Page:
STILLWATER — Running and jumping, throwing beanbags, shooting baskets and tossing bouncy balls on a parachute, Carter Sudberry couldn’t be stopped.
As he lined up again and again at each station to compete in yet another event at the Rising Stars Competition, Sudberry’s parents stood behind him in their bright pink “Team Carter” shirts with smiles plastered on their faces and tears in their eyes.
When Carter was born he was diagnosed with agenesis of the corpus callosum, a rare birth defect that means Carter was born without 90 percent of the center of his brain.
Doctors called him a vegetable when he was born, telling Tina and Blake Sudberry that Carter wouldn’t be able sit up, let alone walk, run and speak.
“He’s beat every odd they’ve thrown at him,” Tina Sudberry said. “It’s a pure joy seeing him out here. We are constantly amazed by him.”
Thousands of other athletes competed Thursday during the second day of the 2014 Special Olympics Oklahoma Summer Games. The competitions continue through Friday.
Nearly 2,000 children competed Thursday in the “Stars of the Future” competition, which is designed to give athletes younger than age 8 a chance to experience all the fun of the games through events such as soccer, hula hoop, bubble blowing and miniature golf.
The competitors gathered under a bright blue sky on the practice field of the Sherman E. Smith Training Center, just outside the walls of Boone Pickens Stadium. Conditions couldn’t have been better for some of the first-time Special Olympians.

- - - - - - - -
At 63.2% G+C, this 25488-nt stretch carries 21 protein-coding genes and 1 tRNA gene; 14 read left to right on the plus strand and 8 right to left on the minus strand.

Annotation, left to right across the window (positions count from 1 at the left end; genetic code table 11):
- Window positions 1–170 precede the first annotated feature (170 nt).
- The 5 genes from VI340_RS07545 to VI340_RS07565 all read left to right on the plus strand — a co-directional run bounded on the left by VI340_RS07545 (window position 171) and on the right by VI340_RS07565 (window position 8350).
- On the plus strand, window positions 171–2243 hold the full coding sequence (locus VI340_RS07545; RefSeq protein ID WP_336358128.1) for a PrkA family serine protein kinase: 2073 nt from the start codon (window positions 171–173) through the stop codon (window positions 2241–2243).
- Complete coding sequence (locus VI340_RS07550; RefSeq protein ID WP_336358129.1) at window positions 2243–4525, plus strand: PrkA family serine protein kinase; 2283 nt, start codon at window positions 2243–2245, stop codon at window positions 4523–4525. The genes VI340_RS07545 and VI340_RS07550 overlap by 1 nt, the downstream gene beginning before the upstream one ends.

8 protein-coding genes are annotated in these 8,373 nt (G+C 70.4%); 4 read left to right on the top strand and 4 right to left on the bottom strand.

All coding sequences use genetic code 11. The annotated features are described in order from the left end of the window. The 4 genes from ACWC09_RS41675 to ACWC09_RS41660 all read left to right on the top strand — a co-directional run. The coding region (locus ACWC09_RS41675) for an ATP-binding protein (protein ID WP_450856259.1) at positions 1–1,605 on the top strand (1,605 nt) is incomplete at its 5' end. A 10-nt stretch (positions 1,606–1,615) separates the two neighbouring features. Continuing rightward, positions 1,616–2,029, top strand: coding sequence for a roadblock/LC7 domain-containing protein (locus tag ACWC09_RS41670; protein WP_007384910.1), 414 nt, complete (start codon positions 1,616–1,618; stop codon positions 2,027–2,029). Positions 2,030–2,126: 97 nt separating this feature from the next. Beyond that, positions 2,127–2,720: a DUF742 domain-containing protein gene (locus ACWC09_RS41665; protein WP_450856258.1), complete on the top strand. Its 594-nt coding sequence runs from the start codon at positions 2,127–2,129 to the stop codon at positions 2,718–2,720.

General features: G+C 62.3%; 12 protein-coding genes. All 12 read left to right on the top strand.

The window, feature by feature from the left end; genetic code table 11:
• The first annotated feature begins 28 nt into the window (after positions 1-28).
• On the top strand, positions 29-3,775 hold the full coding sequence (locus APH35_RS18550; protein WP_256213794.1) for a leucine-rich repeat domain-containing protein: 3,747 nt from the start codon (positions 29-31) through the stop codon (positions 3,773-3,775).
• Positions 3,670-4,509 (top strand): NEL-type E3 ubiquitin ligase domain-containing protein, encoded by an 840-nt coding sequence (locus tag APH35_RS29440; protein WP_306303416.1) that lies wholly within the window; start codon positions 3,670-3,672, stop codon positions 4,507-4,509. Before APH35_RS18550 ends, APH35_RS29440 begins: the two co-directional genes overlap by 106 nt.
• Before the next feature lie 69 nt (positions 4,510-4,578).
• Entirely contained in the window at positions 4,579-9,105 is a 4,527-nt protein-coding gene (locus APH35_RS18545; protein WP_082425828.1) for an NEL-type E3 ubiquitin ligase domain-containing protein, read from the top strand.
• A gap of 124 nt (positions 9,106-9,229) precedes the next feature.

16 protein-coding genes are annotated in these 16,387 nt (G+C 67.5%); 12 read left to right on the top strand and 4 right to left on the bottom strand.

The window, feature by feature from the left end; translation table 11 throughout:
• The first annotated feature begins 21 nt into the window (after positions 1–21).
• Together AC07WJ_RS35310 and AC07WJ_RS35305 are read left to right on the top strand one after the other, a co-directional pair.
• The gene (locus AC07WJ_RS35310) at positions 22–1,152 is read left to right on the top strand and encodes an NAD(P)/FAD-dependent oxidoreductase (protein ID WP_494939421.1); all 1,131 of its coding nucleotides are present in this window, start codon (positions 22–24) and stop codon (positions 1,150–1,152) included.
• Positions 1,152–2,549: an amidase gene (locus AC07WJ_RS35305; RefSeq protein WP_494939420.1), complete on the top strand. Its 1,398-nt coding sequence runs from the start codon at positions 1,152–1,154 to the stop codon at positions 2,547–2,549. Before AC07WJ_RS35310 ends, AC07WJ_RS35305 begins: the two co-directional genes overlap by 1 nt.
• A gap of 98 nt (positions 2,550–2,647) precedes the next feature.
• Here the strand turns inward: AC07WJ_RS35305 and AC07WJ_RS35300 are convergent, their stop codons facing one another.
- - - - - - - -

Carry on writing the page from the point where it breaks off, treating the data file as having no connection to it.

“We are just absolutely blown away by all these events and the sense of community,” said Sarah Ingalls, of Yukon, who was bringing her son Cody for the first time. “You always hear what a wonderful event this truly is, but until you experience it firsthand and see the smiles on all these faces, you can’t truly understand how much it means to everyone.”
On the other side of the field, volunteer Kylie Payne, of Perkins, was chasing 7-year-old Ryder Walls as he whacked a golf ball from one side of the field to the other.
Keeping up with Walls looked like an event unto itself for Payne.
“He just wants to do everything,” she said as Walls smacked the golf ball again before running after it. “He should probably be a runner.”
Across town, the older Special Olympians strutted their stuff in the track and field competition at Stillwater High School, while others competed in the long throw.
While the Sudberrys say they can’t wait for Carter, 7, to compete for medals, they love the experiences he’s getting now and the camaraderie they are building with other parents.
Tina has dedicated herself to helping other parents in the southern part of the state who have children with special needs.
She has started Journeys: Serving Special Needs Families of Southern Oklahoma, based on her experiences with Special Olympics.
“You see all the kids here and the parents here, they totally get it,” she said. “The way you get complete strangers cheering for your child or crying for your child is really something special because we all know what each other have been through.”